I have to travel for business. It’s a perk, and sometimes a drawback, of the job. And while I travel, there’s nothing more important to me than to stay connected. Connected to work and family, yes, but also connected to ‘things’. That sounds strange doesn’t it? Needing to be connected to my things. However, more and more, my life is being dominated by things that are connected and controlled over the internet. My house alarm, heating and hot water are the things I stay connected to when I’m away with work. It’s a list that’s steadily growing.
So, as I was passing through St Pancras train station in London recently I noticed with interest a poster proudly declaring it to be ‘London’s most connected station‘. They’ve got a strong case. As the UK’s gateway to the rail networks of Europe, you can make your way from here to the markets of Montmartre as easily as you can cover the distance to Derby. Of course, what they’re also promoting is how well they’re connected in a digital sense – the technology they offer commuters and travellers to keep them online. This is what grabbed my attention as connecting people, places and things is what motivates me.
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Information boards at the station are updated live with details of arrivals and departures. These are simultaneously updated on the station’s smartphone app, exactly in time as the official station boards so travellers and commuters are kept bang up-to-date with the latest developments. The St Pancras app also offers travellers help in navigating a sprawling station which not only houses hubs for national and international train travel but also a suite of retail outlets and a wealth of eating and drinking establishments. It can direct users from exactly where they’re standing, giving them tailored directions to a chosen venue in the station, also taking into account the lifts and levels along the way. Of course, being in central London, there’s superfast 4G signal above ground in the station, as well as free, unlimited, superfast Wi-Fi throughout.
The Eurostar introduced free Wi-Fi in 2016 and numerous on-board entertainment options, proudly announcing that “passengers can now unlock more than 300 hours of popular TV shows and movies, games, magazines and Wi-Fi all from the comfort of their own seat.” When transport operators offer Wi-Fi to passengers, the need for content filtering and the policies that govern it will invariably arise. Transport companies may wish to prevent downloads, streaming, and inappropriate content. Cloud-based software enables IT managers to customise content preferences and monitor network security in real-time.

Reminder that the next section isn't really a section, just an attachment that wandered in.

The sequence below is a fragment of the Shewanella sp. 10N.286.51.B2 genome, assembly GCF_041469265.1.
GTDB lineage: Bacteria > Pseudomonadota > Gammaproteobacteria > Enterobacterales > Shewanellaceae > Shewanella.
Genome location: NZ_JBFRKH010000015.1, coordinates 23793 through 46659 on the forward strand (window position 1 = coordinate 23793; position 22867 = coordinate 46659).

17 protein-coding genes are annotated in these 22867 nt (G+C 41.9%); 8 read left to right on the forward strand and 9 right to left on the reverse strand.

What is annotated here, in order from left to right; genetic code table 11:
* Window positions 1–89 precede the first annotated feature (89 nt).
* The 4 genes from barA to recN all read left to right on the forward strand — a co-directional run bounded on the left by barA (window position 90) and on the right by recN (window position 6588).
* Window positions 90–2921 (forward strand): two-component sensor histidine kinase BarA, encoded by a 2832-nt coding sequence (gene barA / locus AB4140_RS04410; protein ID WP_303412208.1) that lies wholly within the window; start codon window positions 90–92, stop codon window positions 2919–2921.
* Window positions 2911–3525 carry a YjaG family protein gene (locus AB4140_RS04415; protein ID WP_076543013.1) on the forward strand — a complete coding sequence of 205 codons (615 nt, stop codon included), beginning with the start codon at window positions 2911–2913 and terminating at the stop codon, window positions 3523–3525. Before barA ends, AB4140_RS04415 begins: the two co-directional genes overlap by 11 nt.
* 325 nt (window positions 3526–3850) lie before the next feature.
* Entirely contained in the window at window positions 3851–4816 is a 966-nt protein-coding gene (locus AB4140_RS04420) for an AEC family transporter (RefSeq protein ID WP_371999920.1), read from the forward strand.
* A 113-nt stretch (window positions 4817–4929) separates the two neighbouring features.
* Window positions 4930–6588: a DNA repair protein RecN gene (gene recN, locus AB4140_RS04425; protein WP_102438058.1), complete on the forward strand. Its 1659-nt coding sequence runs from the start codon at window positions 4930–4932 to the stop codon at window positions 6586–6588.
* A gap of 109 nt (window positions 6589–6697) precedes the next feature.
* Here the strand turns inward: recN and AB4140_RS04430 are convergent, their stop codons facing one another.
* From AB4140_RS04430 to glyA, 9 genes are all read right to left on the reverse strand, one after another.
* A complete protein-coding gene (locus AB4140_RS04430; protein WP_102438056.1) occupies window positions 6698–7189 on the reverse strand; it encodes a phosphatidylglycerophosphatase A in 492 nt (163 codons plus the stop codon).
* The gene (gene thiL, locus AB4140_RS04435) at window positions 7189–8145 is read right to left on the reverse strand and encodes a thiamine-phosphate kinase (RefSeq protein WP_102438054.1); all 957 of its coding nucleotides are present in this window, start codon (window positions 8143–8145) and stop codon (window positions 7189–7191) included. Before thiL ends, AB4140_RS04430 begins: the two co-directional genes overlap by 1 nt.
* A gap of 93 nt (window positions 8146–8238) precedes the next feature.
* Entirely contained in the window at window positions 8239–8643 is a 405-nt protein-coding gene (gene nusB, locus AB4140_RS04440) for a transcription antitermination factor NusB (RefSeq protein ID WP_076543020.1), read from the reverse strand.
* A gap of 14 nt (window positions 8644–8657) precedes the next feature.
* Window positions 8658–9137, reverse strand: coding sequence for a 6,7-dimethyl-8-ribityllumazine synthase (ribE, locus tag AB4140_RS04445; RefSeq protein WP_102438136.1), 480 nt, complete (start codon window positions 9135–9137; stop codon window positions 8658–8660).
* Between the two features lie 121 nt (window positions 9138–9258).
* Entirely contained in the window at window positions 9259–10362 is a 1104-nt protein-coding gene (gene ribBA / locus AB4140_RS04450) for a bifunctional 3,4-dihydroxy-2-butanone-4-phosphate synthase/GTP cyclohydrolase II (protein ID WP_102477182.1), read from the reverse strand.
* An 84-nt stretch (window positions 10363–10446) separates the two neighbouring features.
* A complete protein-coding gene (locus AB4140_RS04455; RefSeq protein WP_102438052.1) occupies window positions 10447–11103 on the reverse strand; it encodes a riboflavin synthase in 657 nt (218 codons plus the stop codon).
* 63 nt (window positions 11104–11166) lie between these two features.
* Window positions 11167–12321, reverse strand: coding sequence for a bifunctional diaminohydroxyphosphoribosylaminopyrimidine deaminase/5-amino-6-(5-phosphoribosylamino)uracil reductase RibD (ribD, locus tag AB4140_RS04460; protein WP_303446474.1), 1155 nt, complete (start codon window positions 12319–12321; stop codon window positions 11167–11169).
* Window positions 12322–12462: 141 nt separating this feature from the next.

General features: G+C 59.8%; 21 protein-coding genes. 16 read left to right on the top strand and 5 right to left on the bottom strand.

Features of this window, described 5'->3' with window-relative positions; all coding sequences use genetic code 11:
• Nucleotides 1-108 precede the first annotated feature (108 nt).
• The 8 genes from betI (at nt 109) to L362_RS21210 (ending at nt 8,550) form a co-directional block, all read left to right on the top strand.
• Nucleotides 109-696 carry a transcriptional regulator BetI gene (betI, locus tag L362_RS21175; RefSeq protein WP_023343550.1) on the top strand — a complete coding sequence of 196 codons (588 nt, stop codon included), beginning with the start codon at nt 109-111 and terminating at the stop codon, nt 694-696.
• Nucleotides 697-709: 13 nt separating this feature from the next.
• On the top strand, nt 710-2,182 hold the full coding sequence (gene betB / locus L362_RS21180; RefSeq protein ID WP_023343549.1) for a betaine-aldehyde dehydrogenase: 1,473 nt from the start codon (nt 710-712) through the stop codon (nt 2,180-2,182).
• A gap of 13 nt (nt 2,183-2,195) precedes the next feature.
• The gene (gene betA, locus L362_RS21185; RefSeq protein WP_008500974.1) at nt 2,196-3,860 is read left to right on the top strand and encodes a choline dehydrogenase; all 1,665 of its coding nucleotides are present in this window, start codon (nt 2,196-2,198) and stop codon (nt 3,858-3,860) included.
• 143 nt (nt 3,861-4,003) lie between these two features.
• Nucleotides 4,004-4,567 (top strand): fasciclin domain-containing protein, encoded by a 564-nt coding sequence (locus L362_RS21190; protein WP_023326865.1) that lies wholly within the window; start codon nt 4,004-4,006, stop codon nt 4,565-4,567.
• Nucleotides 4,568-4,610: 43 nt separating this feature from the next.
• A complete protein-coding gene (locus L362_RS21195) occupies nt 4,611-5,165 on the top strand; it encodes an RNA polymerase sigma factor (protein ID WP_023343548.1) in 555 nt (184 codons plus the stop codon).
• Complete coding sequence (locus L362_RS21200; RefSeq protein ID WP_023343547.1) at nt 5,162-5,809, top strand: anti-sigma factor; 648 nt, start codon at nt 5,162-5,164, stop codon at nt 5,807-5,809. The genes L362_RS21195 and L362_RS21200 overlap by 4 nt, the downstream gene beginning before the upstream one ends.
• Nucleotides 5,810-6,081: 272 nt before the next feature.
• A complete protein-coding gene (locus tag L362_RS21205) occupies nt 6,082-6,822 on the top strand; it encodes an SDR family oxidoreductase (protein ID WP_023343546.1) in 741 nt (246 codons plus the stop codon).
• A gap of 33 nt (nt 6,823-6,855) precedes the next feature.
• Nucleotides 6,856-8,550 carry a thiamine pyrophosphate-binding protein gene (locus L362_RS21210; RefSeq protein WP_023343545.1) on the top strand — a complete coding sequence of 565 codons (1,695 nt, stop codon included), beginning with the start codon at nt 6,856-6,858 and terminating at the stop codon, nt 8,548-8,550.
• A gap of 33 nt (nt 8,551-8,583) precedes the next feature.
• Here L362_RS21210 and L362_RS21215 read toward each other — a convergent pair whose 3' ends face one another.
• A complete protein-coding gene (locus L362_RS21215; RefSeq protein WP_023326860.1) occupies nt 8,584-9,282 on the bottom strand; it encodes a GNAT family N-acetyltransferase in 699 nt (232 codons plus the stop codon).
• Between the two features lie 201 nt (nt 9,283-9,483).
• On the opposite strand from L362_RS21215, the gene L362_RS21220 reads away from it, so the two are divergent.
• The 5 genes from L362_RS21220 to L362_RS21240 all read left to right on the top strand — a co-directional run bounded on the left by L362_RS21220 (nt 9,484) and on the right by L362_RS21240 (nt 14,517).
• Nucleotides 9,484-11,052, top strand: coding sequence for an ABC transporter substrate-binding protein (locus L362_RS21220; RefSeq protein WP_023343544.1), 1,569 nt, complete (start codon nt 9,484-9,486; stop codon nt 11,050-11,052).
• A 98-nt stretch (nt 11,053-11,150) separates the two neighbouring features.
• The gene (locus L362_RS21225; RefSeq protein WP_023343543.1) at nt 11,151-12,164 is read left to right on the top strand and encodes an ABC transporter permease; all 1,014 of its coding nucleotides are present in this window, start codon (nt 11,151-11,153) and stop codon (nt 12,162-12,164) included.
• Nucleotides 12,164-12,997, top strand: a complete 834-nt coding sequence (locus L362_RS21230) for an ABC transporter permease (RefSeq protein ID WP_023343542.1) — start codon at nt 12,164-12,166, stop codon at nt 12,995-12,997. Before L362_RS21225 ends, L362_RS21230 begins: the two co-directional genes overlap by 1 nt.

In the new fleet of Eurostar trains, Wi-Fi is operational across borders and while travelling through the tunnel itself. All seats on their new fleet of trains have power sockets that can accommodate both British and European-style plugs – a vital and welcome addition for countering the battery-draining effects of a three-hour journey to or from the continent.
For the train and travel sector these days, a key challenge is simply making sure that travellers are met with an acceptable standard of customer service. Clare Gilmartin, chief executive of train ticket website trainline.com, recently warned that consumer demands are constantly increasing, with their customers’ expectations “being raised by the likes of Amazon and Uber.”
Consumers expect a decent level of device connectivity wherever they are. They want connectivity almost as much as they want a seat and an on-time arrival. Transport companies that offer guest Wi-Fi enhance the traveller’s experience and offer commuters heightened productivity while blocking undesirable content and managing bandwidth usage.
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